Clinical Characteristics of Pruritus in Systemic Sclerosis Vary According to the Autoimmune Subtype
Greta Gourier, Chloé Théréné, Margaux Mazeas, Claire Abasq-Thomas, Emilie Brenaut, Flavien Huet, Haitham Sonbol, Elize Campillo, Julie Lemerle, Elisabeth Pasquier, Emmanuelle Le Moigne, Alain Saraux, Valérie Devauchelle-Pensec, Laurent Misery, Yves Renaudineau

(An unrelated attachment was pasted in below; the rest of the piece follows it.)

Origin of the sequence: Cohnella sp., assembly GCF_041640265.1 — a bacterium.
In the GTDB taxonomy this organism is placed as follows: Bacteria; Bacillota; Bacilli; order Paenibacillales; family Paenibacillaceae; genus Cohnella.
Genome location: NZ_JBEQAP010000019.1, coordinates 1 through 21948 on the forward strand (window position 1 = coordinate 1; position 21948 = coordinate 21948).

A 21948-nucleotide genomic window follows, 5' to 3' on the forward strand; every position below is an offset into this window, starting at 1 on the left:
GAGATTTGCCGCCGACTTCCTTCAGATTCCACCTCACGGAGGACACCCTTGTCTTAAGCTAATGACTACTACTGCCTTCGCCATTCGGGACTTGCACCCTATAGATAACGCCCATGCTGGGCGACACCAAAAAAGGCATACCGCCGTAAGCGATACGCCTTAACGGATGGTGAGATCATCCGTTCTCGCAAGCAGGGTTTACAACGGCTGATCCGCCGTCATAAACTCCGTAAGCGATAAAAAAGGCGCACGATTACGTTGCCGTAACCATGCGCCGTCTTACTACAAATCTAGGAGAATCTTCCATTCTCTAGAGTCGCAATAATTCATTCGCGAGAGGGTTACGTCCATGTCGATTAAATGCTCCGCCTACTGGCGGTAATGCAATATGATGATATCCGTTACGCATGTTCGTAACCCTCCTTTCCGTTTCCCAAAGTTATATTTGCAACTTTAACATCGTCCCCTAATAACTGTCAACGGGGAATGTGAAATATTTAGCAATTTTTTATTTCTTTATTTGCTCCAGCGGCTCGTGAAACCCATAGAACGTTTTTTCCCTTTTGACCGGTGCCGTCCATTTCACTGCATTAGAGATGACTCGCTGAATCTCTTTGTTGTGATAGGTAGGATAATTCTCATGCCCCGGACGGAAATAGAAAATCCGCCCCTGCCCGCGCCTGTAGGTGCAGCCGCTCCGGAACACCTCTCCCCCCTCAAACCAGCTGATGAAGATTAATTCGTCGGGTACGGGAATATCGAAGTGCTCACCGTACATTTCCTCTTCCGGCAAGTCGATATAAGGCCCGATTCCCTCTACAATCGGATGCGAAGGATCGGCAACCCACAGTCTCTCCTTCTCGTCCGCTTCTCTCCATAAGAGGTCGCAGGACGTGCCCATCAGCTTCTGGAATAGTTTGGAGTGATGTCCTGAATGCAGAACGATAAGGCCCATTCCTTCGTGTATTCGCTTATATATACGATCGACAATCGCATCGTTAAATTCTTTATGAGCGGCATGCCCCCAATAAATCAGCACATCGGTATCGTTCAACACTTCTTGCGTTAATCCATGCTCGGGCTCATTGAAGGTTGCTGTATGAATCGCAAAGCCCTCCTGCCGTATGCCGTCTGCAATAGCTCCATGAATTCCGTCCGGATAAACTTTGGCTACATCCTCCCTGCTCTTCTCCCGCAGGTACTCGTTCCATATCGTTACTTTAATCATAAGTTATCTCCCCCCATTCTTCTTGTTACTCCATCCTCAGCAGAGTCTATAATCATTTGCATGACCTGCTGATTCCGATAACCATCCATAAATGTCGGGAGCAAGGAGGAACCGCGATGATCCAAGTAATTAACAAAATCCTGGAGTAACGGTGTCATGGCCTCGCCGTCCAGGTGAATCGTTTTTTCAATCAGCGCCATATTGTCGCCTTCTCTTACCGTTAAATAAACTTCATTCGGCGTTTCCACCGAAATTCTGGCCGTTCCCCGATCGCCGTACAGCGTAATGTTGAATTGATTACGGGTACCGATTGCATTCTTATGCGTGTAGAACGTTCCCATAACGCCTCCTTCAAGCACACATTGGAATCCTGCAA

Pruritus is a frequent symptom in systemic sclerosis (SSc), with a prevalence of 40–65%, but its pathophysiology is poorly understood. This study investigated the immunological component of pruritus. Fifty-six patients with SSc responded to a standardized questionnaire regarding both SSc disease and pruritus characteristics. Among patients with SSc, those with pruritus did not display a particular immunological profile (inflammatory, humoral, and/or cellular factors), but pruritus was, in most cases, concomitant with the development of SSc. Thus, pruritus characteristics were evaluated further, according to the detection of anti-centromere autoantibodies (ACA), into ACA+ (n = 17) and ACA– (n = 19). The ACA+ subgroup was characterized by a longer evolution of SSc and pruritus, pruritus present outside the sclerotic area, and a shorter daily duration of pruritus. In conclusion, the concomitant appearance of the 2 processes and the differences observed between ACA+ and ACA– subgroups support the presence of an immunological component in pruritus.